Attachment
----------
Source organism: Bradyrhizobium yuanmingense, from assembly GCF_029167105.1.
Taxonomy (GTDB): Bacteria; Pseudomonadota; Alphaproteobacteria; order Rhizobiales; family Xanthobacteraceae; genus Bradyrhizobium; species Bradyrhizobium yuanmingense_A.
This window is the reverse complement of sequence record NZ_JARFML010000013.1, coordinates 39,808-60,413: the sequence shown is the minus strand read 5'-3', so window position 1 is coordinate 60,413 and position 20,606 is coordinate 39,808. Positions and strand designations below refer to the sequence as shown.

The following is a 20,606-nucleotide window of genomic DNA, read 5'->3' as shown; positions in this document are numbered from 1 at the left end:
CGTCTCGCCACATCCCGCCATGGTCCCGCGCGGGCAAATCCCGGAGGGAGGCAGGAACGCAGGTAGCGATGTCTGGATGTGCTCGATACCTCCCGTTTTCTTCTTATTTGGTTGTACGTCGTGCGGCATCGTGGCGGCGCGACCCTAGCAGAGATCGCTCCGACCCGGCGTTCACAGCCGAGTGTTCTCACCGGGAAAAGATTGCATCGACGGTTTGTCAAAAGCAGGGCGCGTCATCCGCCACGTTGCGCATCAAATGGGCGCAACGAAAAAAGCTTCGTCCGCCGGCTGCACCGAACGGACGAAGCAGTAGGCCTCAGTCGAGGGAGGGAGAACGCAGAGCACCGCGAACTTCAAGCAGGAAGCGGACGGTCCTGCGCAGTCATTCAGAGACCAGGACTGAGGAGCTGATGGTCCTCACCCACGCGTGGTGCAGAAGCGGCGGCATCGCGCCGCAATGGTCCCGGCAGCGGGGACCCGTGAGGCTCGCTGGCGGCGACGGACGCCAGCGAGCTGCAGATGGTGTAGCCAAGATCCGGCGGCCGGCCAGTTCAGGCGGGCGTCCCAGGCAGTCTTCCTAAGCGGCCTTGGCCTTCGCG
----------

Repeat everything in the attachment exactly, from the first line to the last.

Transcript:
Source organism: Bradyrhizobium yuanmingense, from assembly GCF_029167105.1.
Taxonomy (GTDB): Bacteria; Pseudomonadota; Alphaproteobacteria; order Rhizobiales; family Xanthobacteraceae; genus Bradyrhizobium; species Bradyrhizobium yuanmingense_A.
This window is the reverse complement of sequence record NZ_JARFML010000013.1, coordinates 39,808-60,413: the sequence shown is the minus strand read 5'-3', so window position 1 is coordinate 60,413 and position 20,606 is coordinate 39,808. Positions and strand designations below refer to the sequence as shown.

The following is a 20,606-nucleotide window of genomic DNA, read 5'->3' as shown; positions in this document are numbered from 1 at the left end:
CGTCTCGCCACATCCCGCCATGGTCCCGCGCGGGCAAATCCCGGAGGGAGGCAGGAACGCAGGTAGCGATGTCTGGATGTGCTCGATACCTCCCGTTTTCTTCTTATTTGGTTGTACGTCGTGCGGCATCGTGGCGGCGCGACCCTAGCAGAGATCGCTCCGACCCGGCGTTCACAGCCGAGTGTTCTCACCGGGAAAAGATTGCATCGACGGTTTGTCAAAAGCAGGGCGCGTCATCCGCCACGTTGCGCATCAAATGGGCGCAACGAAAAAAGCTTCGTCCGCCGGCTGCACCGAACGGACGAAGCAGTAGGCCTCAGTCGAGGGAGGGAGAACGCAGAGCACCGCGAACTTCAAGCAGGAAGCGGACGGTCCTGCGCAGTCATTCAGAGACCAGGACTGAGGAGCTGATGGTCCTCACCCACGCGTGGTGCAGAAGCGGCGGCATCGCGCCGCAATGGTCCCGGCAGCGGGGACCCGTGAGGCTCGCTGGCGGCGACGGACGCCAGCGAGCTGCAGATGGTGTAGCCAAGATCCGGCGGCCGGCCAGTTCAGGCGGGCGTCCCAGGCAGTCTTCCTAAGCGGCCTTGGCCTTCGCG